virtual worlds, child avatars need protecting -- from
Los Angeles Times
July 2, 2008
On the playground,
kids pilfer lunch money and push each other around. But
in the cyber clubhouses they're filling by the millions,
kids rig elections, sell fake products and scam each
other out of every virtual-worldly possession.
Sophia Stebbins recently joined one such online
community, Webkinz, which lets its young members create
avatars, play games and hang out. The 9-year-old from
Irvine worked in a virtual hamburger shop, earned
virtual cash and bought a virtual bed, couch and TV for
her virtual house.
Then one day, she logged in to her account to discover
that all of her gear and money were gone. She suspects
that another kid swiped her password and sold her
"I was a little scared," she said. "Sometimes now, I
hesitate to go online."
An estimated 12 million children and teens will visit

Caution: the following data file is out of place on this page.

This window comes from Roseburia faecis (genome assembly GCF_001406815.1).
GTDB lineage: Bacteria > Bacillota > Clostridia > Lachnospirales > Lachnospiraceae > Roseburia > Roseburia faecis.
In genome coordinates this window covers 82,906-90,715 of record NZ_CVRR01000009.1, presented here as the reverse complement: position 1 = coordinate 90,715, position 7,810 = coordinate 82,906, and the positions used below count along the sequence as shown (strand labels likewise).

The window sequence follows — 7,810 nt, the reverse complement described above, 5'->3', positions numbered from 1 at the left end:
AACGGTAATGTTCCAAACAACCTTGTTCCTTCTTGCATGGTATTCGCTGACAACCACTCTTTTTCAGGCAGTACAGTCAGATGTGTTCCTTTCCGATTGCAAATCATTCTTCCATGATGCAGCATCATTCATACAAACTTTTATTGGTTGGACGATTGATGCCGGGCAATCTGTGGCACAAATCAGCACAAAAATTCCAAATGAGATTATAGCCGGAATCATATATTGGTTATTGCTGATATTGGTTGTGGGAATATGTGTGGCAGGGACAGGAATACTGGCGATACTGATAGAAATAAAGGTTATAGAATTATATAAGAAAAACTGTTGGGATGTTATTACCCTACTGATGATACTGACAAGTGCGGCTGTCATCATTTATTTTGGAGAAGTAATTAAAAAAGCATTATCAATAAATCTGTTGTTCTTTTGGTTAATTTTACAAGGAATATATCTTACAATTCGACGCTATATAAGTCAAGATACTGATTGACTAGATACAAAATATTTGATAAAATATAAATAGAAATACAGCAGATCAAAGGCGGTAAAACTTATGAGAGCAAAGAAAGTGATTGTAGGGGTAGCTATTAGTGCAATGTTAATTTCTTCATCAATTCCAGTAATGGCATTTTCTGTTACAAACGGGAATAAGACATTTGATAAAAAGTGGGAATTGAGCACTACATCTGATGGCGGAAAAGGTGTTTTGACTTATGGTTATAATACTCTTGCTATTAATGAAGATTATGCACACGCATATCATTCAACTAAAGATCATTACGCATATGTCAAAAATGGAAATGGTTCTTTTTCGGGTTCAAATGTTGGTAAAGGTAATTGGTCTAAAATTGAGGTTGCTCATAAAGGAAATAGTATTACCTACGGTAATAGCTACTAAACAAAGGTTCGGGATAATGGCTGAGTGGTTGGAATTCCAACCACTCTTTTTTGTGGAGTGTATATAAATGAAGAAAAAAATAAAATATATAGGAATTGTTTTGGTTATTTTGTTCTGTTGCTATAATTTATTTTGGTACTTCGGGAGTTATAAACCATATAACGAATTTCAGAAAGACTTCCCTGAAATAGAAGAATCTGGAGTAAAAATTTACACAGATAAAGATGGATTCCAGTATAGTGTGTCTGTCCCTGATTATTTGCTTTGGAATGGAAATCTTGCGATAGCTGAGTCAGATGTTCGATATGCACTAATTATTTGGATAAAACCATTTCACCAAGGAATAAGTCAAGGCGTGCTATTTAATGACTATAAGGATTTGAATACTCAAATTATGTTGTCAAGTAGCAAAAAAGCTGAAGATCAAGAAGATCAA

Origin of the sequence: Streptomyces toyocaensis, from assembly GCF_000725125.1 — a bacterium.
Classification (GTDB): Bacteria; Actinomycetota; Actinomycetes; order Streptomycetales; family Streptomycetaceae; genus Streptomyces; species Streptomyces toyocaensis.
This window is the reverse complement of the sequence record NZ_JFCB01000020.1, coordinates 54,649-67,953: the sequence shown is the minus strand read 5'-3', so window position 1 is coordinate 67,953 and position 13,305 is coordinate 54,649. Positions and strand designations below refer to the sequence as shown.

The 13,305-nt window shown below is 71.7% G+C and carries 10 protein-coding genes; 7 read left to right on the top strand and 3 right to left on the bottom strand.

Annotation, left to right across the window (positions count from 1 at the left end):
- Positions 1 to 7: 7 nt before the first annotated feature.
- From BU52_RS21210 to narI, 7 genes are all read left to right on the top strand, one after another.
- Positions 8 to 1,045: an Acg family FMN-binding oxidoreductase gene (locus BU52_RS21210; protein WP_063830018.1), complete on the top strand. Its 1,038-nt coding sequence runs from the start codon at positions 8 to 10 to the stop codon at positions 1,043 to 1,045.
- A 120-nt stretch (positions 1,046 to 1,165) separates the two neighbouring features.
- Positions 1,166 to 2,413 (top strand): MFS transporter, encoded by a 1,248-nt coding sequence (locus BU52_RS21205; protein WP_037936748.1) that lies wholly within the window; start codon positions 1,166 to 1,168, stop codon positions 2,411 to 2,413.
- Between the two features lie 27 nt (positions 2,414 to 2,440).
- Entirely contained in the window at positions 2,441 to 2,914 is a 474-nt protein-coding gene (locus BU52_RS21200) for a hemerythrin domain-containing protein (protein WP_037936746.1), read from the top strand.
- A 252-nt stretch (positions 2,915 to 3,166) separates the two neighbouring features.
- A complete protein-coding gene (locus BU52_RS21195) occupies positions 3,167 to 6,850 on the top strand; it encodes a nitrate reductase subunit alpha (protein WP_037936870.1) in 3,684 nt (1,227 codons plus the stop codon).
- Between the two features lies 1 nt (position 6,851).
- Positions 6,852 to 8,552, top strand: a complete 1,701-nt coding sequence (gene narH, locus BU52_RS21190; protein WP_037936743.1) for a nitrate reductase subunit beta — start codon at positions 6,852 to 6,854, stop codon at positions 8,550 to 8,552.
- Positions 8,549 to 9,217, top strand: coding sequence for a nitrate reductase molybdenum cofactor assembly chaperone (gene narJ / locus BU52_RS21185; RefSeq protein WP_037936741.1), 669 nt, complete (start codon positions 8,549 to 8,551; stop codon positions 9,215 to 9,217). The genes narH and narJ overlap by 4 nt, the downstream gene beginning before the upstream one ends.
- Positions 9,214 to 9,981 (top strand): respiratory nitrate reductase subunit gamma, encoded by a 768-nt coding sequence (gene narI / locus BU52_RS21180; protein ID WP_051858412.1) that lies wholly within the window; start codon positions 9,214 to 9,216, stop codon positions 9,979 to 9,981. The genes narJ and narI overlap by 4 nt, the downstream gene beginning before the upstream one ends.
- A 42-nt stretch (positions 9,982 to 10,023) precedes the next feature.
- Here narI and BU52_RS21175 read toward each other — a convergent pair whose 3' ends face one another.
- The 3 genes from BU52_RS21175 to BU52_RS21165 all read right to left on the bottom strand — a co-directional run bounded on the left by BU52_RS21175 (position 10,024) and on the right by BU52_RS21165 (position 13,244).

virtual worlds this year, according to research firm
EMarketer Inc. So it's no wonder that such sites have
become big business.
In the last two years, Walt Disney Co. acquired Club
Penguin in a deal worth as much as $700 million, and
media giant Viacom Inc. bought Neopets for $160 million.
The sites get the parental stamp of approval by closely
monitoring their users and trying to keep out grown-ups
with bad intentions. They offer children a place to play
online without fear of being approached by pedophiles
and other preying adults.
But it's turned out to be hard work protecting the kids
from one another.
To keep these worlds from turning into a virtual "Lord
of the Flies," websites are monitoring every word
children type, limiting them to only preapproved
dialogue and patrolling the websites with employees
undercover as kids. Some also are giving kids the
equivalent of a 911 call, so they can holler for help.
"When you're at school, there's mostly good people, but
there are a few people who try to bully and scam you and
do nasty things," said Hazel Dixon, a 16-year-old from
Reading, England. "It's the same in Whyville."
When she was 11, Hazel trusted the wrong person in the
virtual world with her password (he promised her an
avatar makeover) and had every dime of her in-game
Most sites emphasize that children should never give
anyone their passwords. But many fall victim to a common
scam: They're told that their avatars will look better
or that their account will be stocked with virtual
currency. Instead, their accounts are usually wiped out.